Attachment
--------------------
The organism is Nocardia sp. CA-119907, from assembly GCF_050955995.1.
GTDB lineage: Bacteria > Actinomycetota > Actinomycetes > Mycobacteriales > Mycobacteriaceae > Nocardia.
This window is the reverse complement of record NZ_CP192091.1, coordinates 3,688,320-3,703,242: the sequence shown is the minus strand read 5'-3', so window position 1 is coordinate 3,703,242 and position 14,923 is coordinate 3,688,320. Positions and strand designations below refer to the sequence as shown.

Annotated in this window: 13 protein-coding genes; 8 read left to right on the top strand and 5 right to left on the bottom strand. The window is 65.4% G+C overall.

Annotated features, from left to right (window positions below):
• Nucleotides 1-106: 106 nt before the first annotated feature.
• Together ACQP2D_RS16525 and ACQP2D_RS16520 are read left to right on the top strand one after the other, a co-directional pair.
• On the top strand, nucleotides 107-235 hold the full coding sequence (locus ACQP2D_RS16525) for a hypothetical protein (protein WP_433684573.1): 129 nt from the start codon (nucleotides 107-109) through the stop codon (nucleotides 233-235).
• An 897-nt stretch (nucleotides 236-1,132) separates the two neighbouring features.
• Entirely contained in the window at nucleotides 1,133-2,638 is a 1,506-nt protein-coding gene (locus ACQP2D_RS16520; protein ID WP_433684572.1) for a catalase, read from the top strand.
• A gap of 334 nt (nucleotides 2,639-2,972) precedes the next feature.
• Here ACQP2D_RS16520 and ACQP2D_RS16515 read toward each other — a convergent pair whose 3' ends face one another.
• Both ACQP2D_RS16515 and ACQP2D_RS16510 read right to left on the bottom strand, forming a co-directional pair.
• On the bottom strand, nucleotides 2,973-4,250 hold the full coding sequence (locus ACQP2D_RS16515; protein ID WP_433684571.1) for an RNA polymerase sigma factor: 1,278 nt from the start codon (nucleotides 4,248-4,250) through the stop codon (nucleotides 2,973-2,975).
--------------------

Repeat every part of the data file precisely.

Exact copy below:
The organism is Nocardia sp. CA-119907, from assembly GCF_050955995.1.
GTDB lineage: Bacteria > Actinomycetota > Actinomycetes > Mycobacteriales > Mycobacteriaceae > Nocardia.
This window is the reverse complement of record NZ_CP192091.1, coordinates 3,688,320-3,703,242: the sequence shown is the minus strand read 5'-3', so window position 1 is coordinate 3,703,242 and position 14,923 is coordinate 3,688,320. Positions and strand designations below refer to the sequence as shown.

Annotated in this window: 13 protein-coding genes; 8 read left to right on the top strand and 5 right to left on the bottom strand. The window is 65.4% G+C overall.

Annotated features, from left to right (window positions below):
• Nucleotides 1-106: 106 nt before the first annotated feature.
• Together ACQP2D_RS16525 and ACQP2D_RS16520 are read left to right on the top strand one after the other, a co-directional pair.
• On the top strand, nucleotides 107-235 hold the full coding sequence (locus ACQP2D_RS16525) for a hypothetical protein (protein WP_433684573.1): 129 nt from the start codon (nucleotides 107-109) through the stop codon (nucleotides 233-235).
• An 897-nt stretch (nucleotides 236-1,132) separates the two neighbouring features.
• Entirely contained in the window at nucleotides 1,133-2,638 is a 1,506-nt protein-coding gene (locus ACQP2D_RS16520; protein ID WP_433684572.1) for a catalase, read from the top strand.
• A gap of 334 nt (nucleotides 2,639-2,972) precedes the next feature.
• Here ACQP2D_RS16520 and ACQP2D_RS16515 read toward each other — a convergent pair whose 3' ends face one another.
• Both ACQP2D_RS16515 and ACQP2D_RS16510 read right to left on the bottom strand, forming a co-directional pair.
• On the bottom strand, nucleotides 2,973-4,250 hold the full coding sequence (locus ACQP2D_RS16515; protein ID WP_433684571.1) for an RNA polymerase sigma factor: 1,278 nt from the start codon (nucleotides 4,248-4,250) through the stop codon (nucleotides 2,973-2,975).